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Thursday 14 July 2011

The Delivery Ward

Hearing and speaking
                    each in his own language, 
                                             we conversed.
His worries seemed too superficial
                                  mine, too vague.
Processing round like riders on a carousel,
we wore strange, painted, poker faces
who'd ridden there
                  from worlds remote and uncommunicating
                                                        who saw,
each in his numbed condition,
nothing of those worlds but what was blurred and faint.

Only our saddled mounts for us were clear:
the swans of hope, the crocodiles of fear.
We were uneasy with each other
                              for we knew 
a day would come when we would find 
a year apart again - a year 
beyond those tight, constraining orbits. 
But for a while 
               the sleepy rise and fall
                                       the organ music
numbed our senses to the world outside.

His flippancy defined the the boundaries of fear.
Strangers for ever, each to each grew plain.
The doors were opened and we never met again.

Uncompromising, clean and clinical,
the corridors stretched out their cold arms
                                           in a kind of welcome.
My clothes seemed inappropriate
                               conspicuous on my arm
a raincoat hung -
                  a skin I could not wholly shed.
Forever in the way.

The room was bare and workman-like
                                  arranged with care.
Accomplished artisans with shrewd glance came
                                             and stayed to share 
a joke
      or move 
             unhesitatingly, as though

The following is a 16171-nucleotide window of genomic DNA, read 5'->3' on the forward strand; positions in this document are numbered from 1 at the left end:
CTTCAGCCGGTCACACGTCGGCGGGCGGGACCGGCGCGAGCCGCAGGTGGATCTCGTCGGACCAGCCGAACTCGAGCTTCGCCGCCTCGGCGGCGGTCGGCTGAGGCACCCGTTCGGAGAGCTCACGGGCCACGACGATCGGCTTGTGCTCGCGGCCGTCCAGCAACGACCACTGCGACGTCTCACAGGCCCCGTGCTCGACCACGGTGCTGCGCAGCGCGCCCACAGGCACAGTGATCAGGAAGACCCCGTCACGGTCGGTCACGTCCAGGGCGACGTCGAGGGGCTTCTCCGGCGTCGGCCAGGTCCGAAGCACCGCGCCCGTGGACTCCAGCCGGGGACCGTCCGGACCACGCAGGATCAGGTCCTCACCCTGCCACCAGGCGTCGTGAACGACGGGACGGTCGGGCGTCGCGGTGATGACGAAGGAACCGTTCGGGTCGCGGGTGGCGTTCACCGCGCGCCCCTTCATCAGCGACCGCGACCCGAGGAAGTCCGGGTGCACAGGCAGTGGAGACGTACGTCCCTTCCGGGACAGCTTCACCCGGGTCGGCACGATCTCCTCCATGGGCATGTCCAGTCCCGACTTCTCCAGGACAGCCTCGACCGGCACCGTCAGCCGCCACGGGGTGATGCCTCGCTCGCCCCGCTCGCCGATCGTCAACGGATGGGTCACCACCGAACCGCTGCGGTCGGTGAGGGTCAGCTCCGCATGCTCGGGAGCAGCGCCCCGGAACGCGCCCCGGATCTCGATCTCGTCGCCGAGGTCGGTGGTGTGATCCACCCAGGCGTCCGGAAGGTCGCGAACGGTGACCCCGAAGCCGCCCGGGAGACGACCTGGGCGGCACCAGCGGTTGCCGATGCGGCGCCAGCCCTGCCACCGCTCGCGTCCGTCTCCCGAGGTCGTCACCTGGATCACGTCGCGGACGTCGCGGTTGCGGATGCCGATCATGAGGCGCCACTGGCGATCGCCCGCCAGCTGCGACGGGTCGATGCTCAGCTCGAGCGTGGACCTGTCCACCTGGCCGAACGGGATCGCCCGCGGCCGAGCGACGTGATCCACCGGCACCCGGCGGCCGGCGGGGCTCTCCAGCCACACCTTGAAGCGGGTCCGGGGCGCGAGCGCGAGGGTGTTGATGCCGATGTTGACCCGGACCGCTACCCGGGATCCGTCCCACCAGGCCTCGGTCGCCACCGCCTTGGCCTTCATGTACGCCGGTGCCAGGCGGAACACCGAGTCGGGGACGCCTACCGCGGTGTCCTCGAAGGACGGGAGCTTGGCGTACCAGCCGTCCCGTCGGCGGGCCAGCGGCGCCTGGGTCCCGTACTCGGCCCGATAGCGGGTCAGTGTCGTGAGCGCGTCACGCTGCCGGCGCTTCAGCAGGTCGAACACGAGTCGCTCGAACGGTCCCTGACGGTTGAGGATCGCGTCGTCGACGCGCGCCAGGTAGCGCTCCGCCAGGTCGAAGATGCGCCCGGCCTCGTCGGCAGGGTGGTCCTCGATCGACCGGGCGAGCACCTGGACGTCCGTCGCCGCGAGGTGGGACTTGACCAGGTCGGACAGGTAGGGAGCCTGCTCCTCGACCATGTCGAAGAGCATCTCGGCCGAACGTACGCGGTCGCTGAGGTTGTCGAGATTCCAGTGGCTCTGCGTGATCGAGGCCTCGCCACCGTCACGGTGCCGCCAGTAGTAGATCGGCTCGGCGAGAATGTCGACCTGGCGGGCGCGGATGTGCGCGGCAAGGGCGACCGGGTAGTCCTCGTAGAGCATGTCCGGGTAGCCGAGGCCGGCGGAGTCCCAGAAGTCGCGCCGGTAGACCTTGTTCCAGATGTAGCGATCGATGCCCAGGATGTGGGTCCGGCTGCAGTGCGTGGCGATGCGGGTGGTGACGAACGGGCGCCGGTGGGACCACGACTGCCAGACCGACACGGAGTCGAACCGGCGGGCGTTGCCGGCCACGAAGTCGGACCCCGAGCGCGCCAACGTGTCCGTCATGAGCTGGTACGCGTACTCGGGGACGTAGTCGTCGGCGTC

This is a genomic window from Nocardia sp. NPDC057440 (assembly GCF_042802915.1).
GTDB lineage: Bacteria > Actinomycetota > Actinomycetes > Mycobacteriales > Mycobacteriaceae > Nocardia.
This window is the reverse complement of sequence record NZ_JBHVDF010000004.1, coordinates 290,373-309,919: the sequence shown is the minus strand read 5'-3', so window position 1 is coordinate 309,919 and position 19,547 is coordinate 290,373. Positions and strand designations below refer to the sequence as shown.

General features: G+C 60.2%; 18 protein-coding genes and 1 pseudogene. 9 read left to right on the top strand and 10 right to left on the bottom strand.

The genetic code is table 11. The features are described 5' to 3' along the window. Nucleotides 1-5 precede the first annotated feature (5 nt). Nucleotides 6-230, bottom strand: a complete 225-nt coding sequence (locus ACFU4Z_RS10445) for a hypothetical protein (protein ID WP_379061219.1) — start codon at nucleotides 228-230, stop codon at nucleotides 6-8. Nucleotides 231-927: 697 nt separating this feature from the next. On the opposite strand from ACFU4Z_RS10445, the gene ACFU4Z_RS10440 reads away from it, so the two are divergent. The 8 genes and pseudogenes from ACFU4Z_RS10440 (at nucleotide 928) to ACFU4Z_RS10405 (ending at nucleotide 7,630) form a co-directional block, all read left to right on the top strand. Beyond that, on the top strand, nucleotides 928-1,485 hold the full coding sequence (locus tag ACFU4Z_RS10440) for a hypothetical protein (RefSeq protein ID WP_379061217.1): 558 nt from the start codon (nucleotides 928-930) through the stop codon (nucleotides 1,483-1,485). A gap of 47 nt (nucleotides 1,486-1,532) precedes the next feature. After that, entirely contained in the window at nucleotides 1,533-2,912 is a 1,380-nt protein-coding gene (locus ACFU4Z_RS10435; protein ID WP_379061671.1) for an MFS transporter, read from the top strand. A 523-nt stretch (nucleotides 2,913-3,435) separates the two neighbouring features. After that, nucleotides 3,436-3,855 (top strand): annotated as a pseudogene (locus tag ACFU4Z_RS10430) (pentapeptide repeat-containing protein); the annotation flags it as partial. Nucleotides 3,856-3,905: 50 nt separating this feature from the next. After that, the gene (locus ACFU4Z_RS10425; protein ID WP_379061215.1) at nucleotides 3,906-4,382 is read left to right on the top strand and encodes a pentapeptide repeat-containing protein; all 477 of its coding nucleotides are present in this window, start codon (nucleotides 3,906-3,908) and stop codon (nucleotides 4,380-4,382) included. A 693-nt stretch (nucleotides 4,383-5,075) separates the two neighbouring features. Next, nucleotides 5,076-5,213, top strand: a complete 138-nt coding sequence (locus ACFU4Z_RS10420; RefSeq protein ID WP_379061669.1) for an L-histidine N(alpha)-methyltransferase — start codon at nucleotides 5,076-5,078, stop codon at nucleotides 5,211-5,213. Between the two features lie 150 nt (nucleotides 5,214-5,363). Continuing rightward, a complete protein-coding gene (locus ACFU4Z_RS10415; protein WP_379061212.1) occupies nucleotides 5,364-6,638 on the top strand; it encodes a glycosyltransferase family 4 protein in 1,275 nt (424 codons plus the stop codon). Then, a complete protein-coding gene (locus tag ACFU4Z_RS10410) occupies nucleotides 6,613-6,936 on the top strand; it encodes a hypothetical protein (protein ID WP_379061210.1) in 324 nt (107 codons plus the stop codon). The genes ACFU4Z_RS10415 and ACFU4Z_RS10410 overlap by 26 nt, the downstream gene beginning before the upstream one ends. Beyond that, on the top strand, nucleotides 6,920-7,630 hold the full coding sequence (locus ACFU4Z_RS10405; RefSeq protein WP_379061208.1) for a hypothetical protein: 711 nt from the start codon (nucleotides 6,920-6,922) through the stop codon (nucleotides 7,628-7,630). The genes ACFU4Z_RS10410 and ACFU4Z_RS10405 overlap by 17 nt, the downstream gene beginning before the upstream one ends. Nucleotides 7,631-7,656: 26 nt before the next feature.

each little crisis had been planned. I watched the slow
continual ripple of attention
                                  move to and fro
as if a sea lapped gently on a beach,
                                    grow tall,
and run far up, submerging all...

and then the wind came
                      turning on its axis
boring like a bit the split sky down the grain
whilst shaving leaves swept past the window in a shower of pain,
The last wave left
and left behind it on the beach
                               a stranded son.
The deep now out of reach
                         the dry land strange,
while nature held her breath he fought for his
                                              and won.


SG said...

Hi Dave, the poem made me very curious, and I thought I'll ask you this question: how is the stranded son related to the protagonist?

Jinksy said...

That was beautiful - but your eyesight must be much better than mine, as I couldn't read it until I'd copied and pasted your words onto a notebook page that gave me a legible font size!!

jabblog said...


Rose said...

Beautiful - simply beautiful - the end, the last verse is just so so perfect - the perfect beginning!

Windsmoke. said...

Very enjoyable, i especially like the line "The swans of hope, the crocodile of fear" the first thing i thought of was these creatures are predator and prey, one hoping for a meal the other hoping not to become one :-).

kaykuala said...

He appears to be a fighter. Great verse!

Jenny Woolf said...

"Strange, painted, poker faces...crocodiles of fear" - so evocative.

Dave King said...

Hi. No prob. Father and son. This is a redraft of an old poem.

Sorry for the inconvenience, but it should be easier than that. You should be able to adjust the size in your browser. I'm using Opera just now. Not surewhat you have, but if you click on View you should find something there to help. In mine it allows me to zoom, say to 120% or whatever suits.

Thanks. That's really good to know.

That's a very kind response. Thank you for it.

Ah, isn't the stomach always primary!

Doesn't give up easily, certainly!

Thank yuo very much. Greatly appreciated.

lucychili said...

hospitals are such strange spaces.
so glad that he won
intense and scary experience.